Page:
I2 End to End performance initiative (E2Epi) Working Group meeting, Tempe, AZ, Jan 30, 2002

Author: Les Cottrell. Created: Jan 30 '02

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Attendees | Introduction | Discussions


There were about 60 attendees. There was wide variety of interests including people from the Netherlands, Australia, Brazil. There was wireless connectivity and it worked.  The meeting was at the Arizona State University Memorial Union.

Distributed measurement facility (DMF)- Brian Tierney

Defined end to end problem, causes, and what is needed solve it. Causes are often not the network (45% of problems may be network). He went through the needs:

GMA terminology: have events which are made available by a producer, and are used by a consumer, with a directory service to publicize data & discovery, must be distributed and replicated.. People implementing are in UK, GSFC, LBL.

Event archives required

Event analysis and visualization.

Many pieces exist BUT all use different event formats and protocols!

DMF at LBNL goal is to lead GGF project and work with PingER, NWS, MDS.

DREN activities - Phil Dykstra

~ 80 DOD sites con US Alaska, Hawaii, 10Mbps to OC12, ATM core, BGP clusters, NHRP. FedNet, I2 & commercial peers. Deployed AMPs 1999 - current, Gigabit test platforms, 2001 - current. Lats couple years looking at how to get high throughput.  Gigabit test platforms: AMP++, Linux 2.4.17, ... 10msec NTP accuracy withoput clock, 10used NTP accuracy with CDMA clock (Endrun Technologies Praecis Ct ($800), serial port, tagged events. Would love to see NTP noanokernel timing for Linux. New systems can do Gb with no difficulty.

Low latency matters. Turned from 45Mbps to 2*OC3, to Seattle 1.3*ideal RTT 2.8* for Ohio. Use Mping to measure RTT. Have seen many problems with duplex, do not see with pings. TCP acceleration ~ MSS/RTT^2 Mbps/s. With congestion avoidance can take 60 minutes to get from 0 to 10Gbps. Q~ (bw*rtt)^2, queue duration ~ RTT^2.

Low latency really helps, maybe more than just adding bandwidth.. 100KB BDP need ~ 400KB queue in router, 1MB BDP ~ 40MB queue! Jumbo frames help reduce the size and duration of queues. For high BDPs average rate at best = 3/4/ of the tight link rate. To do better requires throttling the sender in a way that doesn't halve cwin at peak, e.g. carefully setting rwin, pacing the sender, TCPW (sets cwin based on estimated BW), clever response to ECN.

With UDP as increase the offered load see sudden dramatic build up of RTT due to queue build up followed by packet loss. IN such cases there are very few singel packet drops, rather they are loss of bursts of hundreds of packets lost. This hits people with big RTTs, Gbit/s across country needs o(10^-8) loss, about 1 ping packet every 3 years.  Require provider to demonstrate 50% of capacity for 10 minutes.  

BER specs for NICs/circuits may not be low enough, e.g. 10^12 BER 10^-8 packet ER, 10 hops 10^-7. Worry about latency and loss, worry about duplex, 9K Bytes for jumbo is a start.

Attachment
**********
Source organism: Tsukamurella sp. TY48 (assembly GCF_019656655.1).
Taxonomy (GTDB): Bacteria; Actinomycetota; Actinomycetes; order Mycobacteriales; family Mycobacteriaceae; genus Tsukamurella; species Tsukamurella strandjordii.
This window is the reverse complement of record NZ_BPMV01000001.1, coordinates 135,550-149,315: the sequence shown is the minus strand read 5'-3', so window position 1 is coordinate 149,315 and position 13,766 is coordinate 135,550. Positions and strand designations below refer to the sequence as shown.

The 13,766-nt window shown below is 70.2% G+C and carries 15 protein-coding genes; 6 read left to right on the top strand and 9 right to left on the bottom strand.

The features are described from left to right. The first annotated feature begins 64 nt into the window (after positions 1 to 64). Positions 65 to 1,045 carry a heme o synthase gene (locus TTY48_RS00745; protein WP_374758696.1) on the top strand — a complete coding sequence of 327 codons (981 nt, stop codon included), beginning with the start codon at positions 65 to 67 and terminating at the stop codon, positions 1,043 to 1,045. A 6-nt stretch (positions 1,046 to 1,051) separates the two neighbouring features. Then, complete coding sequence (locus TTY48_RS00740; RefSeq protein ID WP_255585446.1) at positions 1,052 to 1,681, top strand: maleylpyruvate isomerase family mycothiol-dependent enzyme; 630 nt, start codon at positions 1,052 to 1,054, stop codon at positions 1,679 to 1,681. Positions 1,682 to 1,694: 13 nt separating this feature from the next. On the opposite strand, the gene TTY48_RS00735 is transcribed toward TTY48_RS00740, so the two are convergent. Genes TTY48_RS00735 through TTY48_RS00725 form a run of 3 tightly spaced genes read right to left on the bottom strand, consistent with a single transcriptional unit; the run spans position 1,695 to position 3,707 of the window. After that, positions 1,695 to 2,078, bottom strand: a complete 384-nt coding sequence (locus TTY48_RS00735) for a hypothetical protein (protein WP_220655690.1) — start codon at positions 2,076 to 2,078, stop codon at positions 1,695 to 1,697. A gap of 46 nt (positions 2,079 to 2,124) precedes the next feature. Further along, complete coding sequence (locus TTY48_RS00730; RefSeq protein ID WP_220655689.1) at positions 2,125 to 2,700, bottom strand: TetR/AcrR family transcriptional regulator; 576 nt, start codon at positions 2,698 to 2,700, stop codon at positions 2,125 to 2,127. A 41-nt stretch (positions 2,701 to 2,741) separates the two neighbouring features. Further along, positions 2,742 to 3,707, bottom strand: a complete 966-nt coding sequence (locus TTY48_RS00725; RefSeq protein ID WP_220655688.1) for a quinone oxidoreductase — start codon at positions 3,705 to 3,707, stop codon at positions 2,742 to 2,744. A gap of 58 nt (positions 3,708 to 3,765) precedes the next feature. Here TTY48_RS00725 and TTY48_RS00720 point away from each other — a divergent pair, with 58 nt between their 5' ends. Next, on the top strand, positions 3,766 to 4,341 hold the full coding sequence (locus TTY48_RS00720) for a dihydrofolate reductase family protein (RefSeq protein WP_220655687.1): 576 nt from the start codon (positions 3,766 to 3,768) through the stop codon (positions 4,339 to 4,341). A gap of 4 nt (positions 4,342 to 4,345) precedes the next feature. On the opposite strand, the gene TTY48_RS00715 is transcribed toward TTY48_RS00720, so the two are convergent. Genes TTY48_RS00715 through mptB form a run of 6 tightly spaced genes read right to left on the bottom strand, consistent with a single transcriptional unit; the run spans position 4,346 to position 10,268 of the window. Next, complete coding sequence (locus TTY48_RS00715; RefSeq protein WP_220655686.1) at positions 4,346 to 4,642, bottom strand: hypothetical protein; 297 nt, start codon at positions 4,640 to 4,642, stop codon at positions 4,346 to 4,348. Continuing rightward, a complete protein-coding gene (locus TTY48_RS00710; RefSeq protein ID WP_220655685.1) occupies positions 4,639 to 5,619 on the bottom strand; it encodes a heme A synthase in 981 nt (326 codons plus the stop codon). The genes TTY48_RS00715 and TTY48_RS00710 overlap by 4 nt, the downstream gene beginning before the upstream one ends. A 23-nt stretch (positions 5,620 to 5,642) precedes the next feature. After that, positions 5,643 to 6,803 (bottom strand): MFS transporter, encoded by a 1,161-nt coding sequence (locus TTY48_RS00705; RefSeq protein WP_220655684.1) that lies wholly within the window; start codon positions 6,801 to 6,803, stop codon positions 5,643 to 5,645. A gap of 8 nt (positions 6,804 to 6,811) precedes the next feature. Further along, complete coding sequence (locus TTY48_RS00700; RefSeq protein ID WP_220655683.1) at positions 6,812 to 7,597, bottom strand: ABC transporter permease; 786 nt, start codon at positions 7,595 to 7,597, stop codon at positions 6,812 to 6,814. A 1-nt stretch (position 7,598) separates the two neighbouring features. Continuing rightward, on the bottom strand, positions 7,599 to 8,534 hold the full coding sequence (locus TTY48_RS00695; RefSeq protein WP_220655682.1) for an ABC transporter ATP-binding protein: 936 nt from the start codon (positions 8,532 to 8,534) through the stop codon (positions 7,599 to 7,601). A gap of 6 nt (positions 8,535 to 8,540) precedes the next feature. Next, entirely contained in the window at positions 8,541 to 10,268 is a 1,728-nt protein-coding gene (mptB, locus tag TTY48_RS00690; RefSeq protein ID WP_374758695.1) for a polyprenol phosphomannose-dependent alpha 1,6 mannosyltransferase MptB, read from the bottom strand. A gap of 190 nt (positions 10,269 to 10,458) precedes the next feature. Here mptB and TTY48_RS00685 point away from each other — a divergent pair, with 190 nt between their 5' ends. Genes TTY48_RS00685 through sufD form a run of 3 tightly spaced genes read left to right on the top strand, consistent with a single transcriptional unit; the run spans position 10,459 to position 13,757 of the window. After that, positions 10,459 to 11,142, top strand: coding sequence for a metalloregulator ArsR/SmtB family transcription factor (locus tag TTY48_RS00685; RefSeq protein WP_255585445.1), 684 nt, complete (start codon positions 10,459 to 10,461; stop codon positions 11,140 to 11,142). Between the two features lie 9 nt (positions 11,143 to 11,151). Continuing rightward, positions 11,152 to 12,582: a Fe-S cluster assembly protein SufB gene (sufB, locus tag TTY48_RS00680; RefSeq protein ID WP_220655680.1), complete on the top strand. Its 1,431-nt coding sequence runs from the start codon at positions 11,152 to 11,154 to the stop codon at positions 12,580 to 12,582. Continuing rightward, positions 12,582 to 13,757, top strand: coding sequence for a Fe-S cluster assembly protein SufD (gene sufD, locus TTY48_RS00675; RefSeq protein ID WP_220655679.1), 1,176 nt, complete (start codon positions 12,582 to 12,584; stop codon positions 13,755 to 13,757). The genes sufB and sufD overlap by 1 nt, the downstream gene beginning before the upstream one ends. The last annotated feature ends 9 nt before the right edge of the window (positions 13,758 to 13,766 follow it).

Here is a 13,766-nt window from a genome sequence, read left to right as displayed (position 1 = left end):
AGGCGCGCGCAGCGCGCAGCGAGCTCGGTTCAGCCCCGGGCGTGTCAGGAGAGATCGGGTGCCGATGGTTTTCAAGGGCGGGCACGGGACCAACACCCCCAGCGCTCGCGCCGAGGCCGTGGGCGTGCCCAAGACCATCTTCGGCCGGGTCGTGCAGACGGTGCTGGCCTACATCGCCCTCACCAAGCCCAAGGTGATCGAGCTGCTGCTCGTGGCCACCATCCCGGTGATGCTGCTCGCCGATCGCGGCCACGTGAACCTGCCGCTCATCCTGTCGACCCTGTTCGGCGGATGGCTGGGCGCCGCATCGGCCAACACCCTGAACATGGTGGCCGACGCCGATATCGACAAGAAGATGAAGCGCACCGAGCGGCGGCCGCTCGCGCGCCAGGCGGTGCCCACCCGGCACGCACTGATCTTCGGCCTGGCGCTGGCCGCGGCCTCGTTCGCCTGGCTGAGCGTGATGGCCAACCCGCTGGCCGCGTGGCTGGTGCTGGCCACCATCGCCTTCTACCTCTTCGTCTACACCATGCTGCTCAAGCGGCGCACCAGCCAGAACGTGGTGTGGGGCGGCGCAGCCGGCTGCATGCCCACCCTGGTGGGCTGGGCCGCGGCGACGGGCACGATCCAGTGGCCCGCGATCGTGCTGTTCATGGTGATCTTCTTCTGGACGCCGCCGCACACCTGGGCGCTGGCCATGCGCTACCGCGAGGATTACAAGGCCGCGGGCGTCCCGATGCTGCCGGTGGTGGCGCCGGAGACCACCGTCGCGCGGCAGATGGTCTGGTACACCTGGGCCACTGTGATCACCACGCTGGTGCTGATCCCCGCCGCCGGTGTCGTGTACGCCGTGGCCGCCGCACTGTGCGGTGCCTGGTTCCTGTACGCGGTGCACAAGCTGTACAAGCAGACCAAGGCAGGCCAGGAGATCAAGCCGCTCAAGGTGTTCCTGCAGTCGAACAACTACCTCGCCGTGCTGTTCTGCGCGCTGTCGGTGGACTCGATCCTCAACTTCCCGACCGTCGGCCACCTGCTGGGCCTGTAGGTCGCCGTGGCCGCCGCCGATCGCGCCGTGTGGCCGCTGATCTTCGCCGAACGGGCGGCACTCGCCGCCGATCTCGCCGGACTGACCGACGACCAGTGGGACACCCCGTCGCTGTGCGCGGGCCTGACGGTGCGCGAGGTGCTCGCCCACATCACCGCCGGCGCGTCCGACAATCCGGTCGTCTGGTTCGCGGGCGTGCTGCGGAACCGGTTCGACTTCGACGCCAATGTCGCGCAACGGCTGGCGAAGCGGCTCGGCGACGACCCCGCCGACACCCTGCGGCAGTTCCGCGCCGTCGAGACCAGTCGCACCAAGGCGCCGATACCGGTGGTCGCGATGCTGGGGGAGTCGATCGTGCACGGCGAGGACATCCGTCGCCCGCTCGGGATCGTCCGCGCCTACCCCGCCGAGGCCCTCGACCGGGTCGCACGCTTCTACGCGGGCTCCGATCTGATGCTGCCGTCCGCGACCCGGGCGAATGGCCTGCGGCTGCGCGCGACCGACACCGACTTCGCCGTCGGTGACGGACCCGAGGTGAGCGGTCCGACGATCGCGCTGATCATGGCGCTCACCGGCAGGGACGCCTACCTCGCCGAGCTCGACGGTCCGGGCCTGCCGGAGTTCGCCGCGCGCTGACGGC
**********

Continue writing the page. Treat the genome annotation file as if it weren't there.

The Quilt Measurement/E2E project - Rick Summerhill, rrsum@greatplains.net

Built wrapper around iperf to allow web user to request an iperf from his machine to a server somewhere at a GigaPoP. Need a fabric parallel to the network to enable a user to probe and find out what is going on. From http://www.thequilt.net,get  list of GigaPop pages, then from individual pages get usage stats, traces, interactive iperf, web100 bandwidth tests multicast beacon, looking glass server, history of many of the above measurements. From central site have a route view server. Legal policy is important, e.g. usage statistics within gigapops, security is extremely important, who can do the iperf, how do we do authentication, quilt wide, individual gigapops, limit servers from too much activity, limit servers from frequent activity.

Goals make it as simple as possible for users/netadmins to debug problems at gigapop level. Archive data to provide a historical view of what happens at the gigapop. Support measurement projects for researchers at gigapop layer, whenever possible. Start on idea of measurement fabric (user interface, admin interface). they will write and handout java applets to do this. Want input on direction, tools to include etc.

Web100: measurement & tuning - Peter O' Neill, NCAR

Motivation: improve, understand stacks, TCP tuning, router/switch buffer queues inadequate, eliminate wizard gap, need to instrument the kernel. Tuning is painful, log RTT, IP routing, MSS negotiations, IP reordering, losses, congestion ...Want real time triage to pin point problem areas. 30 alpha tester from SLAC, ORNL, LBNL & universities www.net100.org. Modified kernel support 2.4.16. Separation from Kernel Impelemnation Set (KIS) and library functions, Want to get improvements into RFCs (draft-mathis-rfc2012-extension-00.txt and dradt-ietf-ipngwg-rfc2012-update-01.txt).  Open up distribution next Wednesday www.web011.org/download. Please be cognizant of impacts on others, please use, test & provide feedbacks, IETF standards process to benefit all. Attention will shortly turn to working with OS vendors to incorporate into TCP stacks.

Net100: Measurement & Tuning - Tom Dunigan

Includes Web100 + PSC, ORNL, LBNL with objective of improving bulk throughput. Components are active network probes & passive probes, network metrics data base, tuning daemon (WAD) to tune network flows based on network metrics. See www.net100.org. Java applet can be demonstrated at http://firebird.ccs.ornl.gov:7123/ have 120 variables. LBL has an iperf modified to get statistics back after a run. Can modify TCP variables to do tuning. Have active probes at LBL, ORNL, NCAR, PSC, NERSC.

WAD uses network performance data to tune flows. Is there a risk of congestive failure as one tunes the stacks.

Concern is too much active probing so very interested in using passive measures due to traffic impacts.

UAB Internet2 utilization - Jill Gemmill